The body of Salvador Dalí is due to be exhumed on Thursday 20 July, following a paternity suit brought forth by a woman claiming to be his daughter.
Maria Pilar Abel Martinez was born in 1956, and believes she was the result of an affair while her mother was working as an employee at the Dalí household in the 1950s.
Ms Martinez told the Independent last week she was searching, “for my identity, to find out who I am…I just want the truth to be known.” She also hopes to change her surname to Dalí, insisting that it is not motivated by thought of a potential inheritance.
However, her lawyer Enrique Blazquez, said that if the test was confirmed, “under Catalan law and we are talking about a quarter part of the estate, patrimony that Dalí left…This includes copyright, paintings and everything else. But this is something that we will deal with when the time comes.”
The surrealist artist, who died in 1989 at the age of 85 in north-eastern Spain, will have samples taken from his remains to see if they match the DNA of the claimant. The process has been cleared, despite objections of the local authorities and the foundation carrying Dalí’s name.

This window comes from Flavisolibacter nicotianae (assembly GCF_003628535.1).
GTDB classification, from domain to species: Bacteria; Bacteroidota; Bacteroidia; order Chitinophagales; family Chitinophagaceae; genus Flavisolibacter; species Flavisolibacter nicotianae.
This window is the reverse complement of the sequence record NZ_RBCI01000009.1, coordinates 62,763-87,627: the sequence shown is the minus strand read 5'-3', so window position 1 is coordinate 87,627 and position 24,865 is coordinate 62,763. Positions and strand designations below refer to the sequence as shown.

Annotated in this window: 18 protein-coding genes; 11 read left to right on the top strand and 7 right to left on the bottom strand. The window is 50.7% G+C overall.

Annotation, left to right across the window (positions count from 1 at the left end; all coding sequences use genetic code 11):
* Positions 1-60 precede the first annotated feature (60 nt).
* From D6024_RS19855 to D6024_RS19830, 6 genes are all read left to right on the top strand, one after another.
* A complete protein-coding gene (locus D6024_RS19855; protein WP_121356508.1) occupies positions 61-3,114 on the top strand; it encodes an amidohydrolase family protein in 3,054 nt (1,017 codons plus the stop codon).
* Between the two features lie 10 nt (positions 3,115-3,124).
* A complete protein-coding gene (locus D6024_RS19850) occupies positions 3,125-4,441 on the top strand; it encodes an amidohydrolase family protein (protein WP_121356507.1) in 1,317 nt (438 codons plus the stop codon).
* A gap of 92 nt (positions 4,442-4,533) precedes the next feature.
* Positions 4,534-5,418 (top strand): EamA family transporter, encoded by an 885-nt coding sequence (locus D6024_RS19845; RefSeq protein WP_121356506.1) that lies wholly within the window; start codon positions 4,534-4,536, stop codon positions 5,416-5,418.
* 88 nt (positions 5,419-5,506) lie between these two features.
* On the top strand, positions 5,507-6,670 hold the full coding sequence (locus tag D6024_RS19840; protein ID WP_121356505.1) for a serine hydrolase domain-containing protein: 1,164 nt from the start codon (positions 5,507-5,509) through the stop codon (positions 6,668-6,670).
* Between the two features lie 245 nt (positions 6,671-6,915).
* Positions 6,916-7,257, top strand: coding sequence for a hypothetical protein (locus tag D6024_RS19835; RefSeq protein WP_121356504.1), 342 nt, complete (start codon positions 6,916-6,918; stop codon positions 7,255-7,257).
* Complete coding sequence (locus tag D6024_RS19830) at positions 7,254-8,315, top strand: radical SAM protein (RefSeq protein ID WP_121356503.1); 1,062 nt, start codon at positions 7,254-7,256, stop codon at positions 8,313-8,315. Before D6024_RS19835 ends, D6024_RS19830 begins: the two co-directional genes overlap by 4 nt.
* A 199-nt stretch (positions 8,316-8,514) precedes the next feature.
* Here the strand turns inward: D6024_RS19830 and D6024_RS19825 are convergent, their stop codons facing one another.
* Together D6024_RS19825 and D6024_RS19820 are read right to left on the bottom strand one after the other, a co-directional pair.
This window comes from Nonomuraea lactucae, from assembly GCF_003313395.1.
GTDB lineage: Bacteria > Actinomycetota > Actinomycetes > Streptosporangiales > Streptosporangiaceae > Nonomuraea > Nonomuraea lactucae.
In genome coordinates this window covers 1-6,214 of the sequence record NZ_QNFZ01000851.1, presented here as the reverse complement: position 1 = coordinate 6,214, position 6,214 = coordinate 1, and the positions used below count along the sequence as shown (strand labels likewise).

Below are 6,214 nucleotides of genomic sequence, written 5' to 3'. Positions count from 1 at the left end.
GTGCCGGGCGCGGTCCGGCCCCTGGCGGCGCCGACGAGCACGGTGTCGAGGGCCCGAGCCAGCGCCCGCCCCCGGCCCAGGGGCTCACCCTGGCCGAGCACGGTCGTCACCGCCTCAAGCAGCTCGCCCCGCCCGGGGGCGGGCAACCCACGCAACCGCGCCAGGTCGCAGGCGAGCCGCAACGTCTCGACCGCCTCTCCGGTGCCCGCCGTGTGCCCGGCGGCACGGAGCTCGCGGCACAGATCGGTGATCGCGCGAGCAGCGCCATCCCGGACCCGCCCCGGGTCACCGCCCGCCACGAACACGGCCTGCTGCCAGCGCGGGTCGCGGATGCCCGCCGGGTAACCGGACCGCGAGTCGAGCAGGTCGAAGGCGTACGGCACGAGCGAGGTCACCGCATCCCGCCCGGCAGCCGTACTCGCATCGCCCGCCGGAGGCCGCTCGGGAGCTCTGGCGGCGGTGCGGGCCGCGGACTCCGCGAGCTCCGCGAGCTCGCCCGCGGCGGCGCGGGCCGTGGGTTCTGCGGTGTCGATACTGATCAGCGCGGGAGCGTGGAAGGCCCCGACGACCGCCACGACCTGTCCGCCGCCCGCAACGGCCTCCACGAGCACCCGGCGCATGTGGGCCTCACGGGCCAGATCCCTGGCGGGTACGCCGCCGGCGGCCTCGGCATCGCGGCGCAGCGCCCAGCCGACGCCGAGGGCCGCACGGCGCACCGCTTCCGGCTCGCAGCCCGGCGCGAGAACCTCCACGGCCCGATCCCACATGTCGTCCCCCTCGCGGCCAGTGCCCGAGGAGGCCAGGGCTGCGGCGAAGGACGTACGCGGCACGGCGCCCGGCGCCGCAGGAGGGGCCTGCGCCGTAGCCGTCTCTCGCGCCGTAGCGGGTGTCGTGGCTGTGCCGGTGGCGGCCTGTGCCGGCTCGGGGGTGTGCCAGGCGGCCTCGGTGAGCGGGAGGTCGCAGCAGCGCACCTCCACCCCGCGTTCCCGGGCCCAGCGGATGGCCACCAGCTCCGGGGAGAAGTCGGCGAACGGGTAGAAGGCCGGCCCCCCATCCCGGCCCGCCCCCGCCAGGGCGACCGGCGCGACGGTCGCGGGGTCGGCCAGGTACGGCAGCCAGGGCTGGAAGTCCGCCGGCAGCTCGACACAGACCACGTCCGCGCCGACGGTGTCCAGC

The Dalí foundation, which manages the estate of the artist, has challenged the claim as it is strongly believed he did not have any children, despite five decades of marriage to Russian Elena Ivanovna Diakonova, better know as Gala Dalí.
Ms Martinez however is adamant, and said her mother and paternal grandmother both told her at an early age that Dalí was her real father. She has never approached the artist about the possible link, despite occasionally seeing him in their hometown, “we never spoke but we’d look at each other a lot… how could I ask him. I was just a girl.”
She took a DNA test in 2007 using skin and hair remains obtained from a “death mask” of the painter, but the results were inconclusive, The Guardian reported.
Yet, Ian Gibson, an Irish-born biographer of Dalí has a different view, “I think that Dalí would greatly enjoy being exhumed, it’s a totally surrealist event. He’d be thrilled, I’m quite sure, by the whole business.”